• Necessary changes required in hardware/server configuration 
  • Required system tuning 

The essential steps to optimise your performance testing outcomes 

To conduct performance testing successfully and provide meaningful results and insights for stakeholders so that they can make informed decisions regarding production release, a structured process must be followed to optimise testing outcomes. 

The following eight tasks should be included in your approach: 

  1. Test environment: Ensure that the performance test environment closely resembles the production environment, acknowledging that an exact replica may not be feasible due to cost constraints. While it may involve a scaled-down environment with fewer servers or reduced specifications, ensure it closely mirrors the production setup. Additionally, dedicate the environment solely to performance testing to avoid interference from other activities such as functional testing, which could impact results and complicate management. 
  2. Performance goals: Establish clear performance goals and acceptance criteria in collaboration with stakeholders, such as business or technical architects. These criteria may include user response times, throughput, concurrent users, and resource utilisation. 
  3. Test plan: Develop a comprehensive test plan outlining meaningful test scenarios aligned with the performance acceptance criteria. 
  4. Test tools: Select appropriate test and monitoring tools for performance testing, considering factors such as functionality, compatibility, and budget. Evaluate both open-source and licensed tools to determine the best fit for testing requirements.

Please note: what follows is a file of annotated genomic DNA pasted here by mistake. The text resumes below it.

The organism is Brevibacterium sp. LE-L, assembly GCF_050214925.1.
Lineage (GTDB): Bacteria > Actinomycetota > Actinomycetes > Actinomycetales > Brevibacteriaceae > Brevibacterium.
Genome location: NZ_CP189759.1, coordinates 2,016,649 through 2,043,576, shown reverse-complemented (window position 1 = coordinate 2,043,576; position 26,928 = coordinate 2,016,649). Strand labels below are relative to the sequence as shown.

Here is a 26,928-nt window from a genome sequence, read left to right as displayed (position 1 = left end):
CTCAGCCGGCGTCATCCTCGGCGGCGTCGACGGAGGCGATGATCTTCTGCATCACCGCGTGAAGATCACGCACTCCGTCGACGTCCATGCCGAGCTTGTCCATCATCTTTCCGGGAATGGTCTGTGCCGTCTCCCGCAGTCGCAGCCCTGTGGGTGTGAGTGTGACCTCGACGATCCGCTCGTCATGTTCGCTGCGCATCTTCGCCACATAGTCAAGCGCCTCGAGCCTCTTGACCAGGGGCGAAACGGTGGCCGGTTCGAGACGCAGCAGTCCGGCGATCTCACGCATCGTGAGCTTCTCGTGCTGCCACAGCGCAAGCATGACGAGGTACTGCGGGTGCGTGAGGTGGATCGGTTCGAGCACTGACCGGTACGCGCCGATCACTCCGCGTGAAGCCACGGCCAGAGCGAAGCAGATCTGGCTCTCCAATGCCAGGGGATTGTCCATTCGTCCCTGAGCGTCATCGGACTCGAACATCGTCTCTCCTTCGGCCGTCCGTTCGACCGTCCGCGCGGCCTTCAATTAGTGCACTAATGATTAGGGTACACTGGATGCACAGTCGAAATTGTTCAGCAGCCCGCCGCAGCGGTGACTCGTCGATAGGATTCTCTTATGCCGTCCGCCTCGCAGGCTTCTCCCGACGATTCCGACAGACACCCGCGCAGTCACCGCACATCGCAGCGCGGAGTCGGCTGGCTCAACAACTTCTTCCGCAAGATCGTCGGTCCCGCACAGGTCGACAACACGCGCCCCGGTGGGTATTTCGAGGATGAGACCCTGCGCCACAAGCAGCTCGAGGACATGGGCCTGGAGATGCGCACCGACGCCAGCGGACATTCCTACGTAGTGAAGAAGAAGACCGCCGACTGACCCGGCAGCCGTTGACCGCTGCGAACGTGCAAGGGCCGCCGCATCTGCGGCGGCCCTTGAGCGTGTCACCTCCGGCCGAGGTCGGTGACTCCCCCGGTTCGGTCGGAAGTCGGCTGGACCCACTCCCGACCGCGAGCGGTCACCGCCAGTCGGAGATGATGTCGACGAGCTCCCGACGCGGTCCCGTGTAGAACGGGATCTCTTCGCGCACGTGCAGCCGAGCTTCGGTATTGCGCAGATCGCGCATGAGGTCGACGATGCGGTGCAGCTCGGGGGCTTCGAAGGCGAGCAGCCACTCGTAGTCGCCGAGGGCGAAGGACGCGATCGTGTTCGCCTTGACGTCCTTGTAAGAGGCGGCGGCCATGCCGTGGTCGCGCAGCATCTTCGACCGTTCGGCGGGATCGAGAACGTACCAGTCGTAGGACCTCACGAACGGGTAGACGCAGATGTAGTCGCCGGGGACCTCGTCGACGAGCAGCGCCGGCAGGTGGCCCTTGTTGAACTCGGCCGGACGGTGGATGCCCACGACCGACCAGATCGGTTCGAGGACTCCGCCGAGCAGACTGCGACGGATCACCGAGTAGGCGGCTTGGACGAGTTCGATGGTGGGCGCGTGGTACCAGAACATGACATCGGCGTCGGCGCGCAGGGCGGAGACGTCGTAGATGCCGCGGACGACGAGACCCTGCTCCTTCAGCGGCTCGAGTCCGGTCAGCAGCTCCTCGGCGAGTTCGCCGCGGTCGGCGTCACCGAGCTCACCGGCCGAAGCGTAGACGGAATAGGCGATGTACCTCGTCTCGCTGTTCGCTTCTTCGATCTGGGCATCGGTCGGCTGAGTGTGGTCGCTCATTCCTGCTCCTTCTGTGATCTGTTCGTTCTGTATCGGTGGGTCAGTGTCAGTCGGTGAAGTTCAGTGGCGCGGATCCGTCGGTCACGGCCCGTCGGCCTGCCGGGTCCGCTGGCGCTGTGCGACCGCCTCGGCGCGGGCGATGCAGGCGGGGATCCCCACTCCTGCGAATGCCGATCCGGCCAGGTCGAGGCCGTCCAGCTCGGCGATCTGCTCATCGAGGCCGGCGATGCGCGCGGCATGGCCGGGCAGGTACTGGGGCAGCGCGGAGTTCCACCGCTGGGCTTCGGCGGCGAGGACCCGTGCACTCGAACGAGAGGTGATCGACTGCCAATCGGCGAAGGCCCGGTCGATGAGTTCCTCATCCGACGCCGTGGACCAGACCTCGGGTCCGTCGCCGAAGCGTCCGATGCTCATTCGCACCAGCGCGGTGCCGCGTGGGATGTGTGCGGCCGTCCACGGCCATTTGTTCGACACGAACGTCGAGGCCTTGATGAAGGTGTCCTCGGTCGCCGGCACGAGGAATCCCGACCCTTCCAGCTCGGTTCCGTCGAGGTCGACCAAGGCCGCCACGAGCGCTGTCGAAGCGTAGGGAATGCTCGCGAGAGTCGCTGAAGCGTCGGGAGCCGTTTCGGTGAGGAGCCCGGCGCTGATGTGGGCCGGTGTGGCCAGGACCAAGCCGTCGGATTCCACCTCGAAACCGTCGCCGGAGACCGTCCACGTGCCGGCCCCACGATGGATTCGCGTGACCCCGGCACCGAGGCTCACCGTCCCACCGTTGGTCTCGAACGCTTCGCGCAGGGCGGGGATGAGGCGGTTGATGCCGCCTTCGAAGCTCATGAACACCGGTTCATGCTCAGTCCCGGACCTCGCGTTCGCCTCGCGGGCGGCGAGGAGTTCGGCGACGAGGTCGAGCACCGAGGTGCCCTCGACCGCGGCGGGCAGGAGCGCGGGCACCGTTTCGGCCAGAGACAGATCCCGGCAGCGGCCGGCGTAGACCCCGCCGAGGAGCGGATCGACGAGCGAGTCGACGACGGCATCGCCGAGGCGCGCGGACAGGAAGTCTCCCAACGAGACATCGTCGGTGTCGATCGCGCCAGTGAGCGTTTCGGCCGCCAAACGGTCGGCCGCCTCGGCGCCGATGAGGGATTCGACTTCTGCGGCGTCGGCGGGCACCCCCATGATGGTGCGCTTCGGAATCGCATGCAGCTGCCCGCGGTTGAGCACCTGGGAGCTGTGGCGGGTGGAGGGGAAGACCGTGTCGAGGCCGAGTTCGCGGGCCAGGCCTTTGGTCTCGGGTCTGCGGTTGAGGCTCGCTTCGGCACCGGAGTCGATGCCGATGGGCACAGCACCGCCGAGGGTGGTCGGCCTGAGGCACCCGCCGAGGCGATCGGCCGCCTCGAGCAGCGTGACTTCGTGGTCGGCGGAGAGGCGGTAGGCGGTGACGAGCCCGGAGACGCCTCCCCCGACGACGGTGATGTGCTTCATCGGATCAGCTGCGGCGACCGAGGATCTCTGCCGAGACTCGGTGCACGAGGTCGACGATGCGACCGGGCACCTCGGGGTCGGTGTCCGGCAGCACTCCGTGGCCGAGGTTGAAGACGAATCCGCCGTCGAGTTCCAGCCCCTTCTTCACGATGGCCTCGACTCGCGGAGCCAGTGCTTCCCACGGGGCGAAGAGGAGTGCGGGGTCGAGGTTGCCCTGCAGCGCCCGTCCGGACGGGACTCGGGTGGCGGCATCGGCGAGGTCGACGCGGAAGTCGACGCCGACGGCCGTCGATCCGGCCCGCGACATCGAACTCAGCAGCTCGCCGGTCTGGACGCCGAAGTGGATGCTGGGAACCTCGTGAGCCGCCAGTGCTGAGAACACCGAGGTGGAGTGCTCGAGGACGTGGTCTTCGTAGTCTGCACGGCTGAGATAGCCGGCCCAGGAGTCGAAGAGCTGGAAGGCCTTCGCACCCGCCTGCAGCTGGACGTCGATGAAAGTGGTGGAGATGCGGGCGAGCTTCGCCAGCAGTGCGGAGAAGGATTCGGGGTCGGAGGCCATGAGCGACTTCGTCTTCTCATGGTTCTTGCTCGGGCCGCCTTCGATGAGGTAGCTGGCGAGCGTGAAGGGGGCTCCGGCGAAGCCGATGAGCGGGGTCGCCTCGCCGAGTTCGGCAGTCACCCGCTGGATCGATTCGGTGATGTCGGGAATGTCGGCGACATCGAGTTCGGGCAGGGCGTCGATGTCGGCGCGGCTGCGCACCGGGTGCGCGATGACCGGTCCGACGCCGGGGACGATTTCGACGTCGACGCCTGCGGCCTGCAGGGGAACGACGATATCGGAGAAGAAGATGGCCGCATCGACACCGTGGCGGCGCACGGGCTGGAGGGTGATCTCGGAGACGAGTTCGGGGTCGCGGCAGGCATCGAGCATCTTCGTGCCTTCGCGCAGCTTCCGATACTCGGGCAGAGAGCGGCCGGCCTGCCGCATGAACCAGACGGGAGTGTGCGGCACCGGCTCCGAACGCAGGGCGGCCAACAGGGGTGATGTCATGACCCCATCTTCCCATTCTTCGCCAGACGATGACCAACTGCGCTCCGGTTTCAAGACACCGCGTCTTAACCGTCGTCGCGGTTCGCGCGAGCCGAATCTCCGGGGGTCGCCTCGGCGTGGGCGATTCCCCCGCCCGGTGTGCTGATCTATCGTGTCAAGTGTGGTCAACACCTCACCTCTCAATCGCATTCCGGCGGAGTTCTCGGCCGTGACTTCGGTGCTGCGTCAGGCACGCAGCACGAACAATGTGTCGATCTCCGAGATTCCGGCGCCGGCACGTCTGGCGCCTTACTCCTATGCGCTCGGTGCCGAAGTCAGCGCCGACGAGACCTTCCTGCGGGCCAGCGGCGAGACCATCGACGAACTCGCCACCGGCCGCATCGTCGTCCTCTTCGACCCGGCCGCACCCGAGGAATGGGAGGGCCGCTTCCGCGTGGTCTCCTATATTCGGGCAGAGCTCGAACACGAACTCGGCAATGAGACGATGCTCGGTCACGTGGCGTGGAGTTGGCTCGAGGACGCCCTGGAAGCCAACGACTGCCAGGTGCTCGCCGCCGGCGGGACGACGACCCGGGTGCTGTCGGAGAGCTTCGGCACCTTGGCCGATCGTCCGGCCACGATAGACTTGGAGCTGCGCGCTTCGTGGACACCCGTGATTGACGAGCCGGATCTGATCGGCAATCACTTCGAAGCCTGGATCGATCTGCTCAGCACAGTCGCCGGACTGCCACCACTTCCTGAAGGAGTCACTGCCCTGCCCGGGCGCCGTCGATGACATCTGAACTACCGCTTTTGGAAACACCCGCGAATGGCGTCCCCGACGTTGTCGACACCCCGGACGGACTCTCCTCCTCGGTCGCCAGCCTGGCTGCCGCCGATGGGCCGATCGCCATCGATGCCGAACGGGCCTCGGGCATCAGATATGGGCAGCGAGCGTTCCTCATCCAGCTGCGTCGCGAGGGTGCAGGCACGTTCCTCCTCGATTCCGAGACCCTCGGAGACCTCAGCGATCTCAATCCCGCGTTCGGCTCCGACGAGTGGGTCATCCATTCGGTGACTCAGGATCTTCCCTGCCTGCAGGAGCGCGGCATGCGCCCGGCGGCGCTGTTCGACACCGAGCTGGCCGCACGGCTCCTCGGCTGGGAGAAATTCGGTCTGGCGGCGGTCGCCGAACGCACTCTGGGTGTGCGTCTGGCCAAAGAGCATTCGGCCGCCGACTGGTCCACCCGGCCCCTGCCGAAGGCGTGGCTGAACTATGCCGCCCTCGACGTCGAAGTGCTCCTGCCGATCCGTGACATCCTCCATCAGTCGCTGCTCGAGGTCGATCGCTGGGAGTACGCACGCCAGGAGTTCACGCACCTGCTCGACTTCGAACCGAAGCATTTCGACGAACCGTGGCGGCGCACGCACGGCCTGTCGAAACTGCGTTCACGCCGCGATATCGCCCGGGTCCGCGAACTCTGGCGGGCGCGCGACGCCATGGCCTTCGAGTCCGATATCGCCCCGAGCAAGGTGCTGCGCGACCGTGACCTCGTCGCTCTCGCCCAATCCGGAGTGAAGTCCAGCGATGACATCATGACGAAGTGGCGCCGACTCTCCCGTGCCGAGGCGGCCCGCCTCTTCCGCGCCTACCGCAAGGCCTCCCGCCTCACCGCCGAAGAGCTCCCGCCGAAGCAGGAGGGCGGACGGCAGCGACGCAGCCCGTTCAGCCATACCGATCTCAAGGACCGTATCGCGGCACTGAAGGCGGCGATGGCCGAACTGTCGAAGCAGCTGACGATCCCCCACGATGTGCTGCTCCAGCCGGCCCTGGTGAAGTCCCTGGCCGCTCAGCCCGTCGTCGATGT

5. Environment configuration: Ensure the correct configuration of the test environment whenever software releases or configuration changes are introduced. Accurate configuration is vital to prevent incorrect versions or configurations from being released into production. 
  6. Test implementation: Develop and implement test scenarios along with associated test data. Ideally, tests should run from dedicated test servers to minimise resource impact on other servers in the test environment. 
  7. Test execution: Prior to executing a test scenario, conduct a smoke test with a small number of users for a brief period to validate functionality, test data integrity and the correct metrics are collected. This early validation helps identify and rectify implementation issues promptly, saving time and effort in the long run. 
  8. Result analysis: Collate, analyse, and share test results with stakeholders. Refine remaining tests as necessary based on analysis findings, and conduct retests following system changes. Once performance goals are achieved, consider the testing complete. 

By using these tasks as your guide, you can ensure a systematic and effective performance testing process, leading to informed decision-making and successful production releases. 

Testing services are critical components to the successful development of software solutions which are reliable, secure, and meet requirements. At Resillion we develop and implement quality processes and practices throughout the full software development lifecycle, while our testing services involve activities such as functional testing, performance testing, and security testing. We’re committed to achieving quality outcomes by assuring that your end product or application works as intended, is secure, and is compliant with all relevant regulations. 

In my next blog I’ll be exploring the different types of performance testing in more detail, providing examples and use cases.